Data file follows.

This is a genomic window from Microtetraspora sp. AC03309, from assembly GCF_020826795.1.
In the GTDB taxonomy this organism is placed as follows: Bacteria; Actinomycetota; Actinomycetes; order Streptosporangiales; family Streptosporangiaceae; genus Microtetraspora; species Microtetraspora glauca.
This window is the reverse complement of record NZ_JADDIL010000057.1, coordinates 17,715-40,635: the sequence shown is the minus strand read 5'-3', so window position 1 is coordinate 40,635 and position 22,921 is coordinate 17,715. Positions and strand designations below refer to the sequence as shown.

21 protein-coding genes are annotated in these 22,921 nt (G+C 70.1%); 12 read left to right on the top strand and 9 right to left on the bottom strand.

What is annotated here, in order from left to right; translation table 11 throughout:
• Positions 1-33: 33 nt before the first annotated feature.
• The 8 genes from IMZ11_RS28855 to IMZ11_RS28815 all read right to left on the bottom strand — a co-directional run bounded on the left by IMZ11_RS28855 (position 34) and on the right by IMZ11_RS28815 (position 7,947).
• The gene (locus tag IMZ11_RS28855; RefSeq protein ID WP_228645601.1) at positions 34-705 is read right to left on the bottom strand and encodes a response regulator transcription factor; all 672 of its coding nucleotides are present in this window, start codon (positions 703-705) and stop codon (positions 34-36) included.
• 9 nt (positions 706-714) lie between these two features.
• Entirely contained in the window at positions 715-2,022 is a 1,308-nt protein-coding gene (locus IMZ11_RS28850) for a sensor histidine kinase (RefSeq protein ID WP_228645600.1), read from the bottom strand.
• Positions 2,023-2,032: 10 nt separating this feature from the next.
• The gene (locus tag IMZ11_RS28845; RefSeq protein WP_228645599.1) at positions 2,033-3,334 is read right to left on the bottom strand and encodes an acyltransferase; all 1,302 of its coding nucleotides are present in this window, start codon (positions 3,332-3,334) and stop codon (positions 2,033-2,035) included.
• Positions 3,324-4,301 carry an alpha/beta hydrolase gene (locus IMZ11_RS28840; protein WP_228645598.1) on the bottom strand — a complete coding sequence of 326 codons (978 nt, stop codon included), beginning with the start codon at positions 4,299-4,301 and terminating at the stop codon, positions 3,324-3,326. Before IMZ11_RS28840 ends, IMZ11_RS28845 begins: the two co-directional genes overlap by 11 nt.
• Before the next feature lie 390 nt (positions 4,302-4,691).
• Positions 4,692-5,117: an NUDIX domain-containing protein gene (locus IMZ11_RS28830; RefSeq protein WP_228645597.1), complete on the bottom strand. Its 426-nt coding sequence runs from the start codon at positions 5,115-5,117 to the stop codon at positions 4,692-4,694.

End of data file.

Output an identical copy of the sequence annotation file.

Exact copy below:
This is a genomic window from Microtetraspora sp. AC03309, from assembly GCF_020826795.1.
In the GTDB taxonomy this organism is placed as follows: Bacteria; Actinomycetota; Actinomycetes; order Streptosporangiales; family Streptosporangiaceae; genus Microtetraspora; species Microtetraspora glauca.
This window is the reverse complement of record NZ_JADDIL010000057.1, coordinates 17,715-40,635: the sequence shown is the minus strand read 5'-3', so window position 1 is coordinate 40,635 and position 22,921 is coordinate 17,715. Positions and strand designations below refer to the sequence as shown.

21 protein-coding genes are annotated in these 22,921 nt (G+C 70.1%); 12 read left to right on the top strand and 9 right to left on the bottom strand.

What is annotated here, in order from left to right; translation table 11 throughout:
• Positions 1-33: 33 nt before the first annotated feature.
• The 8 genes from IMZ11_RS28855 to IMZ11_RS28815 all read right to left on the bottom strand — a co-directional run bounded on the left by IMZ11_RS28855 (position 34) and on the right by IMZ11_RS28815 (position 7,947).
• The gene (locus tag IMZ11_RS28855; RefSeq protein ID WP_228645601.1) at positions 34-705 is read right to left on the bottom strand and encodes a response regulator transcription factor; all 672 of its coding nucleotides are present in this window, start codon (positions 703-705) and stop codon (positions 34-36) included.
• 9 nt (positions 706-714) lie between these two features.
• Entirely contained in the window at positions 715-2,022 is a 1,308-nt protein-coding gene (locus IMZ11_RS28850) for a sensor histidine kinase (RefSeq protein ID WP_228645600.1), read from the bottom strand.
• Positions 2,023-2,032: 10 nt separating this feature from the next.
• The gene (locus tag IMZ11_RS28845; RefSeq protein WP_228645599.1) at positions 2,033-3,334 is read right to left on the bottom strand and encodes an acyltransferase; all 1,302 of its coding nucleotides are present in this window, start codon (positions 3,332-3,334) and stop codon (positions 2,033-2,035) included.
• Positions 3,324-4,301 carry an alpha/beta hydrolase gene (locus IMZ11_RS28840; protein WP_228645598.1) on the bottom strand — a complete coding sequence of 326 codons (978 nt, stop codon included), beginning with the start codon at positions 4,299-4,301 and terminating at the stop codon, positions 3,324-3,326. Before IMZ11_RS28840 ends, IMZ11_RS28845 begins: the two co-directional genes overlap by 11 nt.
• Before the next feature lie 390 nt (positions 4,302-4,691).
• Positions 4,692-5,117: an NUDIX domain-containing protein gene (locus IMZ11_RS28830; RefSeq protein WP_228645597.1), complete on the bottom strand. Its 426-nt coding sequence runs from the start codon at positions 5,115-5,117 to the stop codon at positions 4,692-4,694.